The government announced Monday that it will inject $6 billion into GMAC Financial Services, an automotive financing, insurance and mortgage firm seen as essential to the survival of General Motors Corp.
The Treasury Department will give $5 billion directly to GMAC for equity shares paying an 8% dividend. The Treasury will also lend $1 billion to General Motors to invest into GMAC, which was formerly the financing arm of the auto giant.
The money will allow GMAC to convert to a bank holding company and also to jumpstart its lending operations.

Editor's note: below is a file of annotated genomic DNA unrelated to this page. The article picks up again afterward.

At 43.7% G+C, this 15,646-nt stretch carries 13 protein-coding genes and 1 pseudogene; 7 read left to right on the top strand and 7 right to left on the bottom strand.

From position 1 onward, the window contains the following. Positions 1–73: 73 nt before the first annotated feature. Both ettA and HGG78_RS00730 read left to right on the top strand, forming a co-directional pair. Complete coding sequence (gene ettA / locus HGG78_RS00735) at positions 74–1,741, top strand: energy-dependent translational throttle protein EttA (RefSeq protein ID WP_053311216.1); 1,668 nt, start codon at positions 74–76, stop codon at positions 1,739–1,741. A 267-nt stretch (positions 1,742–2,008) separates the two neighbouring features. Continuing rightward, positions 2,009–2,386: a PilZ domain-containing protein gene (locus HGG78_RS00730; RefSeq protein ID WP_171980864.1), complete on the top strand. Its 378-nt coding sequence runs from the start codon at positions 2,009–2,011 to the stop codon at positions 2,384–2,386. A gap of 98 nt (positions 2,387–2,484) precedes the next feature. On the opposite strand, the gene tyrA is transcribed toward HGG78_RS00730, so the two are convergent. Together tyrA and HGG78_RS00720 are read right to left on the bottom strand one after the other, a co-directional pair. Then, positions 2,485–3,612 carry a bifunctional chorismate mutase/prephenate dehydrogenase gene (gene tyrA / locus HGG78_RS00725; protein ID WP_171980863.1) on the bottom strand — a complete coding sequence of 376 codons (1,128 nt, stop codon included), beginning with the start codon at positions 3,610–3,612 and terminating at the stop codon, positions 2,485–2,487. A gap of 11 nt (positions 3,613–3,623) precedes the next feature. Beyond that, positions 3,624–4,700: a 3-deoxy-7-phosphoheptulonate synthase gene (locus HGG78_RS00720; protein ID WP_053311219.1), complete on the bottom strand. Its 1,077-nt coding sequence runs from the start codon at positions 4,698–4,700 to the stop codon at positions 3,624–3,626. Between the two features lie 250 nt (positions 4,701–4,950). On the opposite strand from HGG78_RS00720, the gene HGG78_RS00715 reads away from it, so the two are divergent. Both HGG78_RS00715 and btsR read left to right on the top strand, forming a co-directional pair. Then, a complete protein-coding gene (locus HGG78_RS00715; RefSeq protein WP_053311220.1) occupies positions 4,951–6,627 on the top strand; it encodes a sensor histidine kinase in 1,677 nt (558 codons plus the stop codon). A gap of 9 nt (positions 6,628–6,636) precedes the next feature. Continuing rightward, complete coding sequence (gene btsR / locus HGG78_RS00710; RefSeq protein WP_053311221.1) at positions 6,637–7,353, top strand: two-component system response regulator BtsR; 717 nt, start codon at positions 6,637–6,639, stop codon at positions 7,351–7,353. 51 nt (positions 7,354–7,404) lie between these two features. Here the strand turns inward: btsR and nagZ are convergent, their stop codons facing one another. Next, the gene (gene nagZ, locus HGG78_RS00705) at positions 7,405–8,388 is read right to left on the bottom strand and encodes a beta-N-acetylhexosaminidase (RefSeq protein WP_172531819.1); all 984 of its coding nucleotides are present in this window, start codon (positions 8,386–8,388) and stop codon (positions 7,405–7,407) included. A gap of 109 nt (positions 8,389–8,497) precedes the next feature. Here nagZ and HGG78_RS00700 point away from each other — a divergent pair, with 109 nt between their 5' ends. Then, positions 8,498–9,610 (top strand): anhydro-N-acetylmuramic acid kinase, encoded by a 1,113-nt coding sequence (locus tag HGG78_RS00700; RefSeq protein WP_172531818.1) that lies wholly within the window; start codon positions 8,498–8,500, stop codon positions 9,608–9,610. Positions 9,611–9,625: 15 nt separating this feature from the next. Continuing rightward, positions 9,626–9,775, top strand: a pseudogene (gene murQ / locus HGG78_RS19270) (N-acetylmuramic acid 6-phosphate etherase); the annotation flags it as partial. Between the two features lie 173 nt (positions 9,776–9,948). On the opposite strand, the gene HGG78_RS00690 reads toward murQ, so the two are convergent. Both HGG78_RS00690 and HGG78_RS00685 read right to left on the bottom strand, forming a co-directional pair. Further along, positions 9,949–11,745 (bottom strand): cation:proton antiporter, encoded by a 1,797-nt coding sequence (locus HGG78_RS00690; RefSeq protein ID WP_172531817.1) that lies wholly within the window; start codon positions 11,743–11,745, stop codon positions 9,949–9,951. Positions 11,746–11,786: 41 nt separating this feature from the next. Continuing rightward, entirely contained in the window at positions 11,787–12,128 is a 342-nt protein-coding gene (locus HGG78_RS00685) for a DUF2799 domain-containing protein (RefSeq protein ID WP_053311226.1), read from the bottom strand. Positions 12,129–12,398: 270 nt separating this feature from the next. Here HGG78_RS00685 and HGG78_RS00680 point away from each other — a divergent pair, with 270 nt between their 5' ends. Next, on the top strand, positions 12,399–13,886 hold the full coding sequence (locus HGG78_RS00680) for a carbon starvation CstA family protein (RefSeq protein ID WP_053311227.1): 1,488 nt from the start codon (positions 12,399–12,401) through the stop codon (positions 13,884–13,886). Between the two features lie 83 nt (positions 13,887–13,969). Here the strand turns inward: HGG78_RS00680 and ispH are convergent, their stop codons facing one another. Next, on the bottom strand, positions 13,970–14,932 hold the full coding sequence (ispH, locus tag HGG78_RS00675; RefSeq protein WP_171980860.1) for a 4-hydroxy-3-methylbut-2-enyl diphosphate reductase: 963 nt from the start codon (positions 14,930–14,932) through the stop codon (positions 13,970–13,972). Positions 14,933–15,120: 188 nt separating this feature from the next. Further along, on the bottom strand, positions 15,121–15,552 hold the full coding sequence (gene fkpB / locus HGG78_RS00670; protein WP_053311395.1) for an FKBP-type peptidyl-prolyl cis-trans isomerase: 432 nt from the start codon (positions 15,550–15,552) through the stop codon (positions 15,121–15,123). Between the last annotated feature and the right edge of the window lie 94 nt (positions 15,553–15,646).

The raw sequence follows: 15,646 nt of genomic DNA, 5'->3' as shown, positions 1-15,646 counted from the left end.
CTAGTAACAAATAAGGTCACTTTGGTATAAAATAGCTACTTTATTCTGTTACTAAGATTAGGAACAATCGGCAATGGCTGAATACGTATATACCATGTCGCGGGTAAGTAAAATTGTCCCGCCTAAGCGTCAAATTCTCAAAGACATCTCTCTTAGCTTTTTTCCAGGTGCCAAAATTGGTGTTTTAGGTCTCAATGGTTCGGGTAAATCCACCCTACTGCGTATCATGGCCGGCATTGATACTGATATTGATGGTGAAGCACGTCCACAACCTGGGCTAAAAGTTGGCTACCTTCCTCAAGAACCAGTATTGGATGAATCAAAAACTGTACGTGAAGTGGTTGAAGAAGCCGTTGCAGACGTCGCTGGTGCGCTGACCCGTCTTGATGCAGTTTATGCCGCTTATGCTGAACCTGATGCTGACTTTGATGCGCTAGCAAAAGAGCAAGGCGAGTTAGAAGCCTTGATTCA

“The company intends to act quickly to resume automotive lending to a broader spectrum of customers to support the availability of credit to consumers and businesses for the purchase of automobiles,” GMAC said in a statement.
This money comes less than two weeks after President George W. Bush announced a $17.4 billion rescue package for General Motors and Chrysler. The president took that step after Congress voted not to fund an auto industry bailout, and after Ford declined any bailout funds.
GMAC is the biggest lender to GM’s 6,500 dealers nationwide. They provide financing for dealers to purchase inventory from the automaker. Without such financing, they would be unable to fill their lots with actual cars. If GMAC were to fail, it could trigger a complete collapse of the dealer system in place, crippling the auto giant.